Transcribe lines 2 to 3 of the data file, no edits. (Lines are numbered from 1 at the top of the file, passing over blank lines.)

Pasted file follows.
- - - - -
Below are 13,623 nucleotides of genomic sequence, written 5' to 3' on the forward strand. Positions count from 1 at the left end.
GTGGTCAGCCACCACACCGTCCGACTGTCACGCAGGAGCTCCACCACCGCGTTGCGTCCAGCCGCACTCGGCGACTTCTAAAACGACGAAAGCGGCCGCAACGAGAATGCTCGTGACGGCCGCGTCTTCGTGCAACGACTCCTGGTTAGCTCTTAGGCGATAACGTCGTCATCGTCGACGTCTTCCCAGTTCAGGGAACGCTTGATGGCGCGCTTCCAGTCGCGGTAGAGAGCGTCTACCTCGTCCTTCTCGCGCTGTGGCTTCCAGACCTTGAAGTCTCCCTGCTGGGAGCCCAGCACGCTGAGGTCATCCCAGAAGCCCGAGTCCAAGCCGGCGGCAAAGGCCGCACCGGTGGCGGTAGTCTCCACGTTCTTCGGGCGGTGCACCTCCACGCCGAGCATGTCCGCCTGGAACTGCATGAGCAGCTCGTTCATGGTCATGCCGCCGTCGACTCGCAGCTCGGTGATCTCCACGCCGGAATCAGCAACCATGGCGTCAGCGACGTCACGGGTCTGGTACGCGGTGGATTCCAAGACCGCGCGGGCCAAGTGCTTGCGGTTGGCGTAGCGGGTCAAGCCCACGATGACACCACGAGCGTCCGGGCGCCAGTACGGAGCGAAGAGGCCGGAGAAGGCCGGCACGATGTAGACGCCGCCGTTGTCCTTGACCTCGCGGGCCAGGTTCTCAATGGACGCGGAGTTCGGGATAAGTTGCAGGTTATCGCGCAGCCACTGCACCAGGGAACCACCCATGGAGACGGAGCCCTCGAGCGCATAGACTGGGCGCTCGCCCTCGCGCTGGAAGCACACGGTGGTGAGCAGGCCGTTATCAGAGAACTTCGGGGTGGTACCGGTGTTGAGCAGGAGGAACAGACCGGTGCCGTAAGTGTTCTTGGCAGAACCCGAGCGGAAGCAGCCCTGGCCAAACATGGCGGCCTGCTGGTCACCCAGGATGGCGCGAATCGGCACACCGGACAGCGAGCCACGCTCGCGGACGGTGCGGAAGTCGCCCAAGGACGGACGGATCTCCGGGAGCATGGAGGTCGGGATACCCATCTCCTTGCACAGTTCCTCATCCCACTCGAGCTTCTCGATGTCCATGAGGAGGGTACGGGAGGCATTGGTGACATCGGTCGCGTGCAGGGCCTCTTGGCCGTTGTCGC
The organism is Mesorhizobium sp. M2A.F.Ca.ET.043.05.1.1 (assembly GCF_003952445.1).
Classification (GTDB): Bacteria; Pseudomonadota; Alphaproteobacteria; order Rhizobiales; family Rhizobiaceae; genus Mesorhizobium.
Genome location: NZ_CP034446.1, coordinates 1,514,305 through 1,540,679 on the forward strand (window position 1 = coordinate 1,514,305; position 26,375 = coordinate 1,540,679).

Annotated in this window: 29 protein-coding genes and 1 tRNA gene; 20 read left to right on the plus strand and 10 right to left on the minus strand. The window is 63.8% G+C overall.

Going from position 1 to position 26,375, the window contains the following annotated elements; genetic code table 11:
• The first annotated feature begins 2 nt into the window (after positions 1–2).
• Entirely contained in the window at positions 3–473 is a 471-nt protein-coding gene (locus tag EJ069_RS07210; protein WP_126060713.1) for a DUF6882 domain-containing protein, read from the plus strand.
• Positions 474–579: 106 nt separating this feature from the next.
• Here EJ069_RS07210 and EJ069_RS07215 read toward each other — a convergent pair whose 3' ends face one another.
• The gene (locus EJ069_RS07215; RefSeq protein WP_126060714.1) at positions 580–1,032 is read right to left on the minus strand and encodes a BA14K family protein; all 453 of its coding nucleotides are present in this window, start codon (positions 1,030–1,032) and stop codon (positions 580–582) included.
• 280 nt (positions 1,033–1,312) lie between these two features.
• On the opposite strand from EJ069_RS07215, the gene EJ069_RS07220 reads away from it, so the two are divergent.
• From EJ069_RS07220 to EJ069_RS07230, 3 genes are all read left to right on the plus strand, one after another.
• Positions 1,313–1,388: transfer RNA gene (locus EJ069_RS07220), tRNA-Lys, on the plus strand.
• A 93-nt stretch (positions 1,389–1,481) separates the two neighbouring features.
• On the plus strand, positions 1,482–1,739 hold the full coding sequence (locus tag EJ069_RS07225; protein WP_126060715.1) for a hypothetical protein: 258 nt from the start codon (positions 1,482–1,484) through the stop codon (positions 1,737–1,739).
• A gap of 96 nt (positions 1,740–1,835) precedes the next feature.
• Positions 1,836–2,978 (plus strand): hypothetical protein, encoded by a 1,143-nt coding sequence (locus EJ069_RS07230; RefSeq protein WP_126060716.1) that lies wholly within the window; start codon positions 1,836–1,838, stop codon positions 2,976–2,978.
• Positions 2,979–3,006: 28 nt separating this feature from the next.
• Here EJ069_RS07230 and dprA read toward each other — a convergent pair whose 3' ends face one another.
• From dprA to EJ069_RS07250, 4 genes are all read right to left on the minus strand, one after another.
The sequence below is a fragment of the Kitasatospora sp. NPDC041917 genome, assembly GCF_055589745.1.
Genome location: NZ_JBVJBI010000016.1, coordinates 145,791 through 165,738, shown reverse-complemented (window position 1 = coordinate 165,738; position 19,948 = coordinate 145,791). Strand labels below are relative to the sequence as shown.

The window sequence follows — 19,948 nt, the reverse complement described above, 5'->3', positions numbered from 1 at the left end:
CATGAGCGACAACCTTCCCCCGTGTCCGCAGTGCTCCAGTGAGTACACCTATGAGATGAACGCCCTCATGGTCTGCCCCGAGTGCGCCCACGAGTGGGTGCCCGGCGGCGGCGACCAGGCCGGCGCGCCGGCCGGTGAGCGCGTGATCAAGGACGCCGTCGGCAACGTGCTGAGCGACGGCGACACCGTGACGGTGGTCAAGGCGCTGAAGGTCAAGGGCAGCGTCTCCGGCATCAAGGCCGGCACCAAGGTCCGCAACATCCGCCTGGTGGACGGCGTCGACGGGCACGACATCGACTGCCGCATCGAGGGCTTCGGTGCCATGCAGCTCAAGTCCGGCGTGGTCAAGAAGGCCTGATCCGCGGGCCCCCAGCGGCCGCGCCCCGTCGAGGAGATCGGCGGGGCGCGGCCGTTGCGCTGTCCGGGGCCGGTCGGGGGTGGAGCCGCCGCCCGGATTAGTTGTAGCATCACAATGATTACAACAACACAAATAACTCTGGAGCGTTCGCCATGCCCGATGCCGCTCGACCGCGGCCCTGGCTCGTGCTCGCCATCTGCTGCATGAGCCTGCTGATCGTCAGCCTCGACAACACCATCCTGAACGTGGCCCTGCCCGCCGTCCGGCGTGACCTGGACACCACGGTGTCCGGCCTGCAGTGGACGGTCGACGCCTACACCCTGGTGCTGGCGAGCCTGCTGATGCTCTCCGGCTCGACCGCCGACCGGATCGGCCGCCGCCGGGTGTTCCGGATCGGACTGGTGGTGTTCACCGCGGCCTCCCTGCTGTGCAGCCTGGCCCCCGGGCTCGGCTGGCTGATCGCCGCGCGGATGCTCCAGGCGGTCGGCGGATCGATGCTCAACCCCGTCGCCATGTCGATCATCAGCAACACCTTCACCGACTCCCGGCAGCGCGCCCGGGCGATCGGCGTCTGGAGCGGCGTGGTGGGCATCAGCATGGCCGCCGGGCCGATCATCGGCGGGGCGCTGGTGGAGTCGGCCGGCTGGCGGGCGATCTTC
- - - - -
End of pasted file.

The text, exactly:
GTGGTCAGCCACCACACCGTCCGACTGTCACGCAGGAGCTCCACCACCGCGTTGCGTCCAGCCGCACTCGGCGACTTCTAAAACGACGAAAGCGGCCGCAACGAGAATGCTCGTGACGGCCGCGTCTTCGTGCAACGACTCCTGGTTAGCTCTTAGGCGATAACGTCGTCATCGTCGACGTCTTCCCAGTTCAGGGAACGCTTGATGGCGCGCTTCCAGTCGCGGTAGAGAGCGTCTACCTCGTCCTTCTCGCGCTGTGGCTTCCAGACCTTGAAGTCTCCCTGCTGGGAGCCCAGCACGCTGAGGTCATCCCAGAAGCCCGAGTCCAAGCCGGCGGCAAAGGCCGCACCGGTGGCGGTAGTCTCCACGTTCTTCGGGCGGTGCACCTCCACGCCGAGCATGTCCGCCTGGAACTGCATGAGCAGCTCGTTCATGGTCATGCCGCCGTCGACTCGCAGCTCGGTGATCTCCACGCCGGAATCAGCAACCATGGCGTCAGCGACGTCACGGGTCTGGTACGCGGTGGATTCCAAGACCGCGCGGGCCAAGTGCTTGCGGTTGGCGTAGCGGGTCAAGCCCACGATGACACCACGAGCGTCCGGGCGCCAGTACGGAGCGAAGAGGCCGGAGAAGGCCGGCACGATGTAGACGCCGCCGTTGTCCTTGACCTCGCGGGCCAGGTTCTCAATGGACGCGGAGTTCGGGATAAGTTGCAGGTTATCGCGCAGCCACTGCACCAGGGAACCACCCATGGAGACGGAGCCCTCGAGCGCATAGACTGGGCGCTCGCCCTCGCGCTGGAAGCACACGGTGGTGAGCAGGCCGTTATCAGAGAACTTCGGGGTGGTACCGGTGTTGAGCAGGAGGAACAGACCGGTGCCGTAAGTGTTCTTGGCAGAACCCGAGCGGAAGCAGCCCTGGCCAAACATGGCGGCCTGCTGGTCACCCAGGATGGCGCGAATCGGCACACCGGACAGCGAGCCACGCTCGCGGACGGTGCGGAAGTCGCCCAAGGACGGACGGATCTCCGGGAGCATGGAGGTCGGGATACCCATCTCCTTGCACAGTTCCTCATCCCACTCGAGCTTCTCGATGTCCATGAGGAGGGTACGGGAGGCATTGGTGACATCGGTCGCGTGCAGGGCCTCTTGGCCGTTGTCGC
The organism is Mesorhizobium sp. M2A.F.Ca.ET.043.05.1.1 (assembly GCF_003952445.1).